In the centre of the court stood two women, chained to posts. A glance showed the King that these were his good friends. He shuddered, and said to himself, "Alack, they are not gone free, as I had thought. To think that such as these should know the lash! — in England! Ay, there's the shame of it — not in Heathennesse, Christian England! They will be scourged; and I, whom they have comforted and kindly entreated, must look on and see the great wrong done; it is strange, so strange, that I, the very source of power in this broad realm, am helpless to protect them. But let these miscreants look well to themselves, for there is a day coming when I will require of them a heavy reckoning for this work. For every blow they strike now, they shall feel a hundred then."
A great gate swung open, and a crowd of citizens poured in. They flocked around the two women, and hid them from the King's view. A clergyman entered and passed through the crowd, and he also was hidden. The King now heard talking, back and forth, as if questions were being asked and answered, but he could not make out what was said. Next there was a deal of bustle and preparation, and much passing and repassing of officials through that part of the crowd that stood on the further side of the women; and whilst this proceeded a deep hush gradually fell upon the people.
Now, by command, the masses parted and fell aside, and the King saw a spectacle that froze the marrow in his bones. Faggots had been piled about the two women, and a kneeling man was lighting them!
The women bowed their heads, and covered their faces with their hands; the yellow flames began to climb upward among the snapping and crackling faggots, and wreaths of blue smoke to stream away on the wind; the clergyman lifted his hands and began a prayer — just then two young girls came flying through the great gate, uttering piercing screams, and threw themselves upon the women at the stake. Instantly they were torn away by the officers, and one of them was kept in a tight grip, but the other broke loose, saying she would die with her mother; and before she could be stopped she had flung her arms about her mother's neck again. She was torn away once more, and with her gown on fire. Two or three men held her, and the burning portion of her gown was snatched off and thrown flaming aside, she struggling all the while to free herself, and saying she would be alone in the world, now; and begging to be allowed to die with her mother. Both the girls screamed continually, and fought for freedom; but suddenly this tumult was drowned under a volley of heart-piercing shrieks of mortal agony — the King glanced from the frantic girls to the stake, then turned away and leaned his ashen face against the wall, and looked no more. He said, "That which I have seen, in that one little moment, will never go out from my memory, but will abide there; and I shall see it all the days, and dream of it all the nights, till I die. Would God I had been blind!"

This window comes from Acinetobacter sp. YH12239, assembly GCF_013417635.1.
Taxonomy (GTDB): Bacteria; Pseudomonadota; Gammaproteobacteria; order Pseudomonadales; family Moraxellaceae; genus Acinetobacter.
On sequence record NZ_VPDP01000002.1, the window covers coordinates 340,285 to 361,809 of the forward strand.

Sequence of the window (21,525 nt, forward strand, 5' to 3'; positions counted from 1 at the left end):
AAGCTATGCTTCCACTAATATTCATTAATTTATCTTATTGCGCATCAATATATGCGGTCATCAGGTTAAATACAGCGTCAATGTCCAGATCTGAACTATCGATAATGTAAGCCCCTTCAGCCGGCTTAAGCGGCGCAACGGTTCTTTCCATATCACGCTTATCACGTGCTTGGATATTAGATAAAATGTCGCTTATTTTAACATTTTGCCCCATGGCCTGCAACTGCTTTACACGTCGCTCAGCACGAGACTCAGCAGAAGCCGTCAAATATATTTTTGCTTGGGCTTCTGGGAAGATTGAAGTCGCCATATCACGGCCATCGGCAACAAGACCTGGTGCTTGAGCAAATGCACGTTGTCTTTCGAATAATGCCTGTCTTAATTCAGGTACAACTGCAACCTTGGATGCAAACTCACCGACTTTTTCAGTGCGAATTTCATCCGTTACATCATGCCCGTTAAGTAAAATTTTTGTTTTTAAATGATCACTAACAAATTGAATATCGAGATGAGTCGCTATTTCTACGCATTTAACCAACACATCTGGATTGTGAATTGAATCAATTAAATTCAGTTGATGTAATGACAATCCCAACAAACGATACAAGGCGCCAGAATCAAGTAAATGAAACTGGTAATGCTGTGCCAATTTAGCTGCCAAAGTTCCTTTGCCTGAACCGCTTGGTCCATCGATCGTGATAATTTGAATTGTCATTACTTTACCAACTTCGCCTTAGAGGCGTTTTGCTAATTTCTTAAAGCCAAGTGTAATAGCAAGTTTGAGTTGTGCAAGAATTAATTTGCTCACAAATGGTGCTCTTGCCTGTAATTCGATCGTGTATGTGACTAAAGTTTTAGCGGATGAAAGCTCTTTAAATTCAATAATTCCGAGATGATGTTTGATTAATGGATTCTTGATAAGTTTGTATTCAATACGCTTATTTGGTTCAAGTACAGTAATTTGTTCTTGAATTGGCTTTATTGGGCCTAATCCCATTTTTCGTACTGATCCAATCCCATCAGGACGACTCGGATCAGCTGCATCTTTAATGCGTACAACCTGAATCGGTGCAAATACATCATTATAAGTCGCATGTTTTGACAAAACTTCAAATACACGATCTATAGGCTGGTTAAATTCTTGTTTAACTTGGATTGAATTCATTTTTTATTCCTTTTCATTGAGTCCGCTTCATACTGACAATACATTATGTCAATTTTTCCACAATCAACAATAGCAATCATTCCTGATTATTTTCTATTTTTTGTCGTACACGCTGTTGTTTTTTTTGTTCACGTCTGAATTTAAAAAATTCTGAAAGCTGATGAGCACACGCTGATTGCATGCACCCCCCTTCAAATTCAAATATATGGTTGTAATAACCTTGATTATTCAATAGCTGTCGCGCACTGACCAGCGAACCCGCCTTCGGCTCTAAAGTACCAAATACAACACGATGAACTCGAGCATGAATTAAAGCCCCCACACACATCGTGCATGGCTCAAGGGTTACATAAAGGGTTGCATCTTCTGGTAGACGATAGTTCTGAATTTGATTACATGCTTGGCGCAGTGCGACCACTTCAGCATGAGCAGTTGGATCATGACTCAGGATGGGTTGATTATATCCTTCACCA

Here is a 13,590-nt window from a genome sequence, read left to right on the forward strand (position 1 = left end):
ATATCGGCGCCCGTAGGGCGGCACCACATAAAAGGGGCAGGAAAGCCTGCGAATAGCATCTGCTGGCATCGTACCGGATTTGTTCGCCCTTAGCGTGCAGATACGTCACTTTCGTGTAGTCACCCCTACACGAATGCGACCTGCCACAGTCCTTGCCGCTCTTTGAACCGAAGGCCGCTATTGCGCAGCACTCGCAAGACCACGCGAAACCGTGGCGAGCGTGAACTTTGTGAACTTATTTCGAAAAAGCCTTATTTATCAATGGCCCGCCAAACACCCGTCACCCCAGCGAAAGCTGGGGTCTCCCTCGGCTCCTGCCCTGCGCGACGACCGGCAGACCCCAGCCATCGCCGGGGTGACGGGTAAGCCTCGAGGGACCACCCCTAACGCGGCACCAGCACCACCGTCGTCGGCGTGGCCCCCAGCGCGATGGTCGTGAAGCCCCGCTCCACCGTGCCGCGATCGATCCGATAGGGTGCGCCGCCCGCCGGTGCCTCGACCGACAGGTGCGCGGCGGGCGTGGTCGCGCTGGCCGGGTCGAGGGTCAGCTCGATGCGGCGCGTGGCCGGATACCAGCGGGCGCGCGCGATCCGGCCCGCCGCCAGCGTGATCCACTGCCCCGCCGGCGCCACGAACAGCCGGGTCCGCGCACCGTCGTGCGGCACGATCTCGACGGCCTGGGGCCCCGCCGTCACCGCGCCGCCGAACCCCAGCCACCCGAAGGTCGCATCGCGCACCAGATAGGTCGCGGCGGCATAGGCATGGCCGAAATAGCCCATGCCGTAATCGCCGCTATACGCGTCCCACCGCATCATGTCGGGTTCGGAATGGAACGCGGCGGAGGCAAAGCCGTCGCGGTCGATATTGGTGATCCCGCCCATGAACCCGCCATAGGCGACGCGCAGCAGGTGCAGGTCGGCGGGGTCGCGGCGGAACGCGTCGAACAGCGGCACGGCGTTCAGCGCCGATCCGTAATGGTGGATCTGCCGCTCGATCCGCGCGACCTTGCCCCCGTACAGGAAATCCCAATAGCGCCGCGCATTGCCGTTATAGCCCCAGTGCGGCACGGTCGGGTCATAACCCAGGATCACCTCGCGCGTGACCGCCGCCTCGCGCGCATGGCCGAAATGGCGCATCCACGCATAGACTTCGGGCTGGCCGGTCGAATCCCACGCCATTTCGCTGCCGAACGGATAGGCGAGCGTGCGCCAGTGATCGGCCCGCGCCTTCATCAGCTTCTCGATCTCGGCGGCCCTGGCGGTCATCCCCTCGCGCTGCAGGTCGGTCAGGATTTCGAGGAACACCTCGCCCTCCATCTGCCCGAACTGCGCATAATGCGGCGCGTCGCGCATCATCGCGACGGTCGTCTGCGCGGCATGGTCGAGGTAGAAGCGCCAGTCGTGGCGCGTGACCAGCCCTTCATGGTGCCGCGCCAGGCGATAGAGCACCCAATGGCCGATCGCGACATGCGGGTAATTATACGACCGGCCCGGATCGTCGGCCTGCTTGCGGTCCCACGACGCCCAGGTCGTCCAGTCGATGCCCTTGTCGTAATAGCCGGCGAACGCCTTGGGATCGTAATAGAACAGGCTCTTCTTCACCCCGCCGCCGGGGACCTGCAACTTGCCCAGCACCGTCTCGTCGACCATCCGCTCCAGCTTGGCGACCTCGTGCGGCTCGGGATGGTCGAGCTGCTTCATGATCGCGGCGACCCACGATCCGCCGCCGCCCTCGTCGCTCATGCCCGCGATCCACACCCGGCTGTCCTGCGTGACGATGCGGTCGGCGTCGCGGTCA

Hendon was watching the King. He said to himself, with satisfaction, "His disorder mendeth; he hath changed, and groweth gentler. If he had followed his wont, he would have stormed at these varlets, and said he was King, and commanded that the women be turned loose unscathed. Soon his delusion will pass away and be forgotten, and his poor mind will be whole again. God speed the day!"
That same day several prisoners were brought in to remain over night, who were being conveyed, under guard, to various places in the kingdom, to undergo punishment for crimes committed. The King conversed with these — he had made it a point, from the beginning, to instruct himself for the kingly office by questioning prisoners whenever the opportunity offered — and the tale of their woes wrung his heart. One of them was a poor half-witted woman who had stolen a yard or two of cloth from a weaver — she was to be hanged for it. Another was a man who had been accused of stealing a horse; he said the proof had failed, and he had imagined that he was safe from the halter; but no — he was hardly free before he was arraigned for killing a deer in the King's park; this was proved against him, and now he was on his way to the gallows. There was a tradesman's apprentice whose case particularly distressed the King; this youth said he found a hawk, one evening, that had escaped from its owner, and he took it home with him, imagining himself entitled to it; but the court convicted him of stealing it, and sentenced him to death.
The King was furious over these inhumanities, and wanted Hendon to break jail and fly with him to Westminster, so that he could mount his throne and hold out his sceptre in mercy over these unfortunate people and save their lives. "Poor child," sighed Hendon, "these woeful tales have brought his malady upon him again; alack, but for this evil hap, he would have been well in a little time."
Among these prisoners was an old lawyer — a man with a strong face and a dauntless mien. Three years past, he had written a pamphlet against the Lord Chancellor, accusing him of injustice, and had been punished for it by the loss of his ears in the pillory, and degradation from the bar, and in addition had been fined 3,000 pounds and sentenced to imprisonment for life. Lately he had repeated his offence; and in consequence was now under sentence to lose WHAT REMAINED OF HIS EARS, pay a fine of 5,000 pounds, be branded on both cheeks, and remain in prison for life.
"These be honourable scars," he said, and turned back his grey hair and showed the mutilated stubs of what had once been his ears.
The King's eye burned with passion. He said —
"None believe in me — neither wilt thou. But no matter — within the compass of a month thou shalt be free; and more, the laws that have dishonoured thee, and shamed the English name, shall be swept from the statute books. The world is made wrong; kings should go to school to their own laws, at times, and so learn mercy."